- Next, cut beneath the node of the stem. The node is essentially where the leaf starts shooting out of the main stem. Most note-worthy, you will want to cut just under about 1-2 inches.
- After you have your cuttings, you can then either stick them in a jar of water or damp soil for them to begin growing roots. Also, I personally always put them into the water because I can see the roots growing and I know when to pull them to plant to soil.
- Finally, in 3-4 weeks of your cuttings in water or soil, you should expect to see roots formed on them. If you root them in water as I do, wait until the roots are at least 2 inches long before you pull them to plant them into the soil.
And wallah! You have a completely new plant!
So, I especially love propagating my Pothos and Philodendrons because of how simple it is and how quick of growers they are once rooted. Above all, once you have a lush new plant, you can gift it to a friend! (in turn, they come to this article because they’ve somehow obtained one of these as I mentioned earlier).
Pothos and Philodendron Pests
With the proper care and attention, you shouldn’t have to worry about dealing with pests and bugs on your plants all that often, but, people are human and sometimes it’s just out of our
Some pests to watch out for on your plants include: mealybugs, scales, spider mites, and aphids. The best way to deal with them is taking steps to prevent them before they even get to your plants.
But if you’re reading this because you already have them and need to deal with them ASAP, then here’s what I do with my plants to keep them happy:
- When you come around to repotting plants into new soil, check the roots of the plants to make sure you aren’t bringing any new critters with it into its new home.
- If you have mealybugs or fungus gnats in your soil, what I do is pour a mix of 1 part hydrogen peroxide & 2 part water into my soil and completely rinse it thoroughly, this not only kills the bugs inside but it provides good nutrients to your plant’s roots that they will be very happy about having.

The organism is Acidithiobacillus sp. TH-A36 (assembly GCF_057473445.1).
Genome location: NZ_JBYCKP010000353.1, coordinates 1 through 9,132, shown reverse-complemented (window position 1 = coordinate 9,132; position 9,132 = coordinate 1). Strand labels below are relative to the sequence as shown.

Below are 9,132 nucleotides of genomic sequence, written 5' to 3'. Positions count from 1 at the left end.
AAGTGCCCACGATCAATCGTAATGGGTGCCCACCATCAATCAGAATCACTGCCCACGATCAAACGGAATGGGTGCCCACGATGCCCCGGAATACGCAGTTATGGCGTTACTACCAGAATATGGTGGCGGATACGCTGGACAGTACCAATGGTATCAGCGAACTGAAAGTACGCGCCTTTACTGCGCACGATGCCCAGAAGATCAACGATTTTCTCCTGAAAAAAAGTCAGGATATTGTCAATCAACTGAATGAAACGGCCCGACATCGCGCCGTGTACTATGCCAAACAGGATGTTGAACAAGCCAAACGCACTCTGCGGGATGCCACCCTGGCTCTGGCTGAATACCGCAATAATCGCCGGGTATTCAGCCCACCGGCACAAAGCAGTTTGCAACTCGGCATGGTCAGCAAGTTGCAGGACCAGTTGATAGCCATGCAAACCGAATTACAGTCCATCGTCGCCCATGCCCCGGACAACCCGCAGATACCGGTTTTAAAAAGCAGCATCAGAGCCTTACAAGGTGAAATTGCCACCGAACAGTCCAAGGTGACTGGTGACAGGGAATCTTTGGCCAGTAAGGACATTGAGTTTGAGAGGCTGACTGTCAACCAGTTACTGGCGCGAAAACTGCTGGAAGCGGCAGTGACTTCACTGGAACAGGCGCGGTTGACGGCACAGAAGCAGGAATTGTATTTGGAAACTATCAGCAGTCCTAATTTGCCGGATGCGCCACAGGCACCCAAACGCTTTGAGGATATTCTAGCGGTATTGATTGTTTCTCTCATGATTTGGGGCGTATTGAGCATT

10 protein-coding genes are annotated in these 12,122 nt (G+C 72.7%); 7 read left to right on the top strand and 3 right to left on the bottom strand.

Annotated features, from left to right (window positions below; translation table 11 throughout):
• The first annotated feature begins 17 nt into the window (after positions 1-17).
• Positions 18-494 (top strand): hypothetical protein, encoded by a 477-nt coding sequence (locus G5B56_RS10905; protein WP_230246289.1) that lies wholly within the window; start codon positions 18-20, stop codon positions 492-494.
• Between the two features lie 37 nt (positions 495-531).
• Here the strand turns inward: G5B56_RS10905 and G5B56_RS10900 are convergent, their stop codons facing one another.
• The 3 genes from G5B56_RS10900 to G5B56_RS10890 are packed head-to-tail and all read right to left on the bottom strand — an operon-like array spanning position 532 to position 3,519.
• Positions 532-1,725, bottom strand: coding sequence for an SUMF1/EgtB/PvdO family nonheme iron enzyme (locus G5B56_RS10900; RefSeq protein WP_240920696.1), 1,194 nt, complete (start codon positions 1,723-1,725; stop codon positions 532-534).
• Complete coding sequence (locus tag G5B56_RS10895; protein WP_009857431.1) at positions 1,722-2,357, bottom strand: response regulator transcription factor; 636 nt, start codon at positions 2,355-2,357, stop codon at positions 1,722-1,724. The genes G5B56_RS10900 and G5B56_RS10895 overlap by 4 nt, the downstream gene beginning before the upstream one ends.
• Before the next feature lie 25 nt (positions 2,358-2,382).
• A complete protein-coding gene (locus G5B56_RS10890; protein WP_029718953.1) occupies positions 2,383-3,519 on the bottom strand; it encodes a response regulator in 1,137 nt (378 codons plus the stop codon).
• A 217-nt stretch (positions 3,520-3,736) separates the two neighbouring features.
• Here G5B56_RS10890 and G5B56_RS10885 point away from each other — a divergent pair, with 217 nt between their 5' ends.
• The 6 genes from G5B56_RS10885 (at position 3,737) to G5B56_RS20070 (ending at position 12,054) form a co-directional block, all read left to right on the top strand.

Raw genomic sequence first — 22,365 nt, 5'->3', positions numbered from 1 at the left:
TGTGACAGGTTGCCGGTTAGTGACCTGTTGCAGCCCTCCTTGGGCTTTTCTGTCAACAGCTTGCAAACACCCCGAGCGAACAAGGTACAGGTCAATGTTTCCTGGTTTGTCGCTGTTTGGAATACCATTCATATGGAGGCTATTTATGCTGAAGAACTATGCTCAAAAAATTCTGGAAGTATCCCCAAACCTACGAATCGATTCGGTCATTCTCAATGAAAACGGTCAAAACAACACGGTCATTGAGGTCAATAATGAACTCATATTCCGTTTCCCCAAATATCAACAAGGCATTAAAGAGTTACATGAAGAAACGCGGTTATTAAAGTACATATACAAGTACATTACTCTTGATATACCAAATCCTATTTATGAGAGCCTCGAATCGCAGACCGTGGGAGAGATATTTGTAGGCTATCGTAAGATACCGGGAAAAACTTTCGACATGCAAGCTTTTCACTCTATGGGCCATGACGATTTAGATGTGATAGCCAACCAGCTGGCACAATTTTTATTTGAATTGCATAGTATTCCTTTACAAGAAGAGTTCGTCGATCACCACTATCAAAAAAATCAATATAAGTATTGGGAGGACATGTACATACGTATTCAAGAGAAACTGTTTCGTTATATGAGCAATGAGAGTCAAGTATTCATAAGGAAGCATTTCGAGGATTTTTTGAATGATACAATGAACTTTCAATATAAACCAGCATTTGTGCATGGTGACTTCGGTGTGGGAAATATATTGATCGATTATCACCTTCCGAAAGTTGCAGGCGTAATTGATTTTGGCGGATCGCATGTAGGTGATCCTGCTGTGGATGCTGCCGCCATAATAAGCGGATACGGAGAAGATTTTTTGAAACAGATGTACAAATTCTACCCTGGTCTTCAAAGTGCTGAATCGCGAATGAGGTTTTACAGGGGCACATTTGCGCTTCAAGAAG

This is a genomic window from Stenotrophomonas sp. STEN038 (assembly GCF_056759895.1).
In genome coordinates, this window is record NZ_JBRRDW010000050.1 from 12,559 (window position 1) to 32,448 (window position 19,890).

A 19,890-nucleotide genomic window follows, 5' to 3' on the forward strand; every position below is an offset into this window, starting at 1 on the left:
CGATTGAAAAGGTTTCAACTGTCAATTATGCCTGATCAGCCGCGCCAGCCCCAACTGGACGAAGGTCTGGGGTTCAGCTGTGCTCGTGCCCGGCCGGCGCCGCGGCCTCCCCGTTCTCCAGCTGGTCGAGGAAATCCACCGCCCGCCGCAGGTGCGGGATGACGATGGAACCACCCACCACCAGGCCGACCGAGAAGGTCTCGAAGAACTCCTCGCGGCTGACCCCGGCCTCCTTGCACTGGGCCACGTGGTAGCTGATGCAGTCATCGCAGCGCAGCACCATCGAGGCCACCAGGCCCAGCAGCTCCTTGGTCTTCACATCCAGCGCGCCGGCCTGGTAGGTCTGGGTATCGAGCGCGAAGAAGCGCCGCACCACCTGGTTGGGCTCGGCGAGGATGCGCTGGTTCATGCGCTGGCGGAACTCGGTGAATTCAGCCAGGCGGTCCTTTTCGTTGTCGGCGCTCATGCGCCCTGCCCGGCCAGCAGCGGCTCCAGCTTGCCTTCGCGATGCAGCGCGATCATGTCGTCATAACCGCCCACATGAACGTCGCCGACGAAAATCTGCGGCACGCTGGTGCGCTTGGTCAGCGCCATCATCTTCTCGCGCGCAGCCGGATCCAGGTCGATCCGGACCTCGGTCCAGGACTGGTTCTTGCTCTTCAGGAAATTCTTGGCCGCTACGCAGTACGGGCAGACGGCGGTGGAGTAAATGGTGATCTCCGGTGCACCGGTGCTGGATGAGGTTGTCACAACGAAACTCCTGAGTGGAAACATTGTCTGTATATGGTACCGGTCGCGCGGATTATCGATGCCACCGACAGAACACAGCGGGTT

- Next, to deal with fungus gnats, I try to dry out the soil in my plants for as long as they will withstand to help kill any larvae lingering in the soil. (also, I’ve heard that nematodes do a wonderful job with eliminating them and bacteria in the soil, but don’t put them in there if you’ve already done the hydrogen peroxide method!)
- And finally, I like to wipe down all of the leaves on my bigger plants with a soap and water washcloth, as a result, that not only opens the pores on the leaves to allow them to photosynthesize but kills any bacteria lingering on them.
Furthermore, I personally try to avoid using any sort of name brand insecticide just because I’m extremely worried that my plants might react harshly to it, so, to the best of my ability, I stick to home-brewed options that I know what is in it that I’m giving to my plants.
And there you have it, friends! Happy growing!
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Well, that is about all we have for you today. If you have any unanswered questions, please comment them below! We will tell you everything you need to know about your Pothos and Philodendron!
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Just a boy with a passion for helping people with their houseplant and gardening ventures.